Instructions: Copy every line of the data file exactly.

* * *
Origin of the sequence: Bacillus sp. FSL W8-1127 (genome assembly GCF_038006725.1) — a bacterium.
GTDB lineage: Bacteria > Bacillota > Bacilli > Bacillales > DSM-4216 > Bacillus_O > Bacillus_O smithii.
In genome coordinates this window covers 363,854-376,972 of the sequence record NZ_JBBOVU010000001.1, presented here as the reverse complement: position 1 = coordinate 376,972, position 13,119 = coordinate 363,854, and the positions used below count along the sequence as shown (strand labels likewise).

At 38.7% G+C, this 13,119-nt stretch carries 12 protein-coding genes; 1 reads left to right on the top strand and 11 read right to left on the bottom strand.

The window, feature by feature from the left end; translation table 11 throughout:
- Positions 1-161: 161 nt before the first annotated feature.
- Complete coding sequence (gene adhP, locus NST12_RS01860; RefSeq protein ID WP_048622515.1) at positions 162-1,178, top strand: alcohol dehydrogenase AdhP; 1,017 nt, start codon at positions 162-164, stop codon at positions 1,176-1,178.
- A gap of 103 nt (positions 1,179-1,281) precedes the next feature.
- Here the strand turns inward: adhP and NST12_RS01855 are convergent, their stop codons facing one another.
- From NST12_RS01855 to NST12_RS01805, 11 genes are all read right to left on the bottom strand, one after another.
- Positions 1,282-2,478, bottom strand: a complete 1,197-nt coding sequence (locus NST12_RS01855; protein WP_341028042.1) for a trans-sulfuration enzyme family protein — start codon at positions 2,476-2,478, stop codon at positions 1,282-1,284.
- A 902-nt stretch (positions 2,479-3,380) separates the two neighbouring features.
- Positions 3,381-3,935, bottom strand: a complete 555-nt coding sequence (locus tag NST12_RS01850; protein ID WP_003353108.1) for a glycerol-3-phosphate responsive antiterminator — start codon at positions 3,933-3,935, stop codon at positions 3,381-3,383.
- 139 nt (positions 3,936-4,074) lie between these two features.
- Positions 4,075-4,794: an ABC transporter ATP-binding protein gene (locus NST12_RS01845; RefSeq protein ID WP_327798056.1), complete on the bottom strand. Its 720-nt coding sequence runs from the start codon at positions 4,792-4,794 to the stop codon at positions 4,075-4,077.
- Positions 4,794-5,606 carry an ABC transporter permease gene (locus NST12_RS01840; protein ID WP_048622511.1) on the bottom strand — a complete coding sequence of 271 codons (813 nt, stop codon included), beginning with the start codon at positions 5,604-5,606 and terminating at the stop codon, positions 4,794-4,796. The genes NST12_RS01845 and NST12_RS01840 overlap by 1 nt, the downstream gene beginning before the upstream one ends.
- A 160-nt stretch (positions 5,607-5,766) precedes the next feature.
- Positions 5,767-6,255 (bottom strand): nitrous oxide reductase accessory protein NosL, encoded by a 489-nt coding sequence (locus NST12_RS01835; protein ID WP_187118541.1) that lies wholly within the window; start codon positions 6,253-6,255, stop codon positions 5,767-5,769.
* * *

Origin of the sequence: Bacillus sp. FSL W8-1127 (genome assembly GCF_038006725.1) — a bacterium.
GTDB lineage: Bacteria > Bacillota > Bacilli > Bacillales > DSM-4216 > Bacillus_O > Bacillus_O smithii.
In genome coordinates this window covers 363,854-376,972 of the sequence record NZ_JBBOVU010000001.1, presented here as the reverse complement: position 1 = coordinate 376,972, position 13,119 = coordinate 363,854, and the positions used below count along the sequence as shown (strand labels likewise).

At 38.7% G+C, this 13,119-nt stretch carries 12 protein-coding genes; 1 reads left to right on the top strand and 11 read right to left on the bottom strand.

The window, feature by feature from the left end; translation table 11 throughout:
- Positions 1-161: 161 nt before the first annotated feature.
- Complete coding sequence (gene adhP, locus NST12_RS01860; RefSeq protein ID WP_048622515.1) at positions 162-1,178, top strand: alcohol dehydrogenase AdhP; 1,017 nt, start codon at positions 162-164, stop codon at positions 1,176-1,178.
- A gap of 103 nt (positions 1,179-1,281) precedes the next feature.
- Here the strand turns inward: adhP and NST12_RS01855 are convergent, their stop codons facing one another.
- From NST12_RS01855 to NST12_RS01805, 11 genes are all read right to left on the bottom strand, one after another.
- Positions 1,282-2,478, bottom strand: a complete 1,197-nt coding sequence (locus NST12_RS01855; protein WP_341028042.1) for a trans-sulfuration enzyme family protein — start codon at positions 2,476-2,478, stop codon at positions 1,282-1,284.
- A 902-nt stretch (positions 2,479-3,380) separates the two neighbouring features.
- Positions 3,381-3,935, bottom strand: a complete 555-nt coding sequence (locus tag NST12_RS01850; protein ID WP_003353108.1) for a glycerol-3-phosphate responsive antiterminator — start codon at positions 3,933-3,935, stop codon at positions 3,381-3,383.
- 139 nt (positions 3,936-4,074) lie between these two features.
- Positions 4,075-4,794: an ABC transporter ATP-binding protein gene (locus NST12_RS01845; RefSeq protein ID WP_327798056.1), complete on the bottom strand. Its 720-nt coding sequence runs from the start codon at positions 4,792-4,794 to the stop codon at positions 4,075-4,077.
- Positions 4,794-5,606 carry an ABC transporter permease gene (locus NST12_RS01840; protein ID WP_048622511.1) on the bottom strand — a complete coding sequence of 271 codons (813 nt, stop codon included), beginning with the start codon at positions 5,604-5,606 and terminating at the stop codon, positions 4,794-4,796. The genes NST12_RS01845 and NST12_RS01840 overlap by 1 nt, the downstream gene beginning before the upstream one ends.
- A 160-nt stretch (positions 5,607-5,766) precedes the next feature.
- Positions 5,767-6,255 (bottom strand): nitrous oxide reductase accessory protein NosL, encoded by a 489-nt coding sequence (locus NST12_RS01835; protein ID WP_187118541.1) that lies wholly within the window; start codon positions 6,253-6,255, stop codon positions 5,767-5,769.